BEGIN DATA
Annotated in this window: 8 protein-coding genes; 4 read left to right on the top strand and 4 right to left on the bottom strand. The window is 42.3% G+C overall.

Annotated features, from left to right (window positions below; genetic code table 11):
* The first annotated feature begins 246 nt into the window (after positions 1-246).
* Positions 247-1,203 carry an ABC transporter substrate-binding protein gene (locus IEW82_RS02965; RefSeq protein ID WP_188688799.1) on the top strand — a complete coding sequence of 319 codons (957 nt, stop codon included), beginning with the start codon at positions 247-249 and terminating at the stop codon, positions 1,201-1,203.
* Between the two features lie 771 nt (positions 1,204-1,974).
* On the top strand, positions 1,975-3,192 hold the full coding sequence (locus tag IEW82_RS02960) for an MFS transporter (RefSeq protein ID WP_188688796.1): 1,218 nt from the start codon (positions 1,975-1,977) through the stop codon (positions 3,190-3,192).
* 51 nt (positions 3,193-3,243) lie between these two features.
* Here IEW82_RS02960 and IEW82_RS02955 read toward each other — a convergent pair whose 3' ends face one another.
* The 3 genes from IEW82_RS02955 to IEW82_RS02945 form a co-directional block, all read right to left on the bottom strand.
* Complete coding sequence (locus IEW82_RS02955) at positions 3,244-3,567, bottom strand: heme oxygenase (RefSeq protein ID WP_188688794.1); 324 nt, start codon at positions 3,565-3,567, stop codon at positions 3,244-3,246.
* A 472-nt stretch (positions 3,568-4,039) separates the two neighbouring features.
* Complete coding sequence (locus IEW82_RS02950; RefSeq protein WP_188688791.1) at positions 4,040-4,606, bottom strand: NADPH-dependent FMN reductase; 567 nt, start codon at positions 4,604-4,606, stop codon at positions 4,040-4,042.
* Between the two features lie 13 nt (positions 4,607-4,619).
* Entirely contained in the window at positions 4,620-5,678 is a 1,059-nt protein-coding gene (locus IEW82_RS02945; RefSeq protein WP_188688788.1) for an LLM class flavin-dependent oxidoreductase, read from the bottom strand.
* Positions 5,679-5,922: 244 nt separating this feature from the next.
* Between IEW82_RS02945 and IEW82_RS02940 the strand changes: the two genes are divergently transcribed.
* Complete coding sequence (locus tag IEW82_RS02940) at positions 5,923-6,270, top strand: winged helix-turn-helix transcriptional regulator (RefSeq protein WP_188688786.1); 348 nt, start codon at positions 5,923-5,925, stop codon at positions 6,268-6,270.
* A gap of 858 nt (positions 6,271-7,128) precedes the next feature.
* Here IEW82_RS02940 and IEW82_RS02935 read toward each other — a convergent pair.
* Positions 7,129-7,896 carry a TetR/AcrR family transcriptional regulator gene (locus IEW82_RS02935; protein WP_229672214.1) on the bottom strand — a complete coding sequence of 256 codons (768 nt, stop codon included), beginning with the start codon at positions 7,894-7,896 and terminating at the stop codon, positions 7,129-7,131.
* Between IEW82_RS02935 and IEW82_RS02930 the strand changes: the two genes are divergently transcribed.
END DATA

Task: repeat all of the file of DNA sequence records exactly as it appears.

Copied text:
Annotated in this window: 8 protein-coding genes; 4 read left to right on the top strand and 4 right to left on the bottom strand. The window is 42.3% G+C overall.

Annotated features, from left to right (window positions below; genetic code table 11):
* The first annotated feature begins 246 nt into the window (after positions 1-246).
* Positions 247-1,203 carry an ABC transporter substrate-binding protein gene (locus IEW82_RS02965; RefSeq protein ID WP_188688799.1) on the top strand — a complete coding sequence of 319 codons (957 nt, stop codon included), beginning with the start codon at positions 247-249 and terminating at the stop codon, positions 1,201-1,203.
* Between the two features lie 771 nt (positions 1,204-1,974).
* On the top strand, positions 1,975-3,192 hold the full coding sequence (locus tag IEW82_RS02960) for an MFS transporter (RefSeq protein ID WP_188688796.1): 1,218 nt from the start codon (positions 1,975-1,977) through the stop codon (positions 3,190-3,192).
* 51 nt (positions 3,193-3,243) lie between these two features.
* Here IEW82_RS02960 and IEW82_RS02955 read toward each other — a convergent pair whose 3' ends face one another.
* The 3 genes from IEW82_RS02955 to IEW82_RS02945 form a co-directional block, all read right to left on the bottom strand.
* Complete coding sequence (locus IEW82_RS02955) at positions 3,244-3,567, bottom strand: heme oxygenase (RefSeq protein ID WP_188688794.1); 324 nt, start codon at positions 3,565-3,567, stop codon at positions 3,244-3,246.
* A 472-nt stretch (positions 3,568-4,039) separates the two neighbouring features.
* Complete coding sequence (locus IEW82_RS02950; RefSeq protein WP_188688791.1) at positions 4,040-4,606, bottom strand: NADPH-dependent FMN reductase; 567 nt, start codon at positions 4,604-4,606, stop codon at positions 4,040-4,042.
* Between the two features lie 13 nt (positions 4,607-4,619).
* Entirely contained in the window at positions 4,620-5,678 is a 1,059-nt protein-coding gene (locus IEW82_RS02945; RefSeq protein WP_188688788.1) for an LLM class flavin-dependent oxidoreductase, read from the bottom strand.
* Positions 5,679-5,922: 244 nt separating this feature from the next.
* Between IEW82_RS02945 and IEW82_RS02940 the strand changes: the two genes are divergently transcribed.
* Complete coding sequence (locus tag IEW82_RS02940) at positions 5,923-6,270, top strand: winged helix-turn-helix transcriptional regulator (RefSeq protein WP_188688786.1); 348 nt, start codon at positions 5,923-5,925, stop codon at positions 6,268-6,270.
* A gap of 858 nt (positions 6,271-7,128) precedes the next feature.
* Here IEW82_RS02940 and IEW82_RS02935 read toward each other — a convergent pair.
* Positions 7,129-7,896 carry a TetR/AcrR family transcriptional regulator gene (locus IEW82_RS02935; protein WP_229672214.1) on the bottom strand — a complete coding sequence of 256 codons (768 nt, stop codon included), beginning with the start codon at positions 7,894-7,896 and terminating at the stop codon, positions 7,129-7,131.
* Between IEW82_RS02935 and IEW82_RS02930 the strand changes: the two genes are divergently transcribed.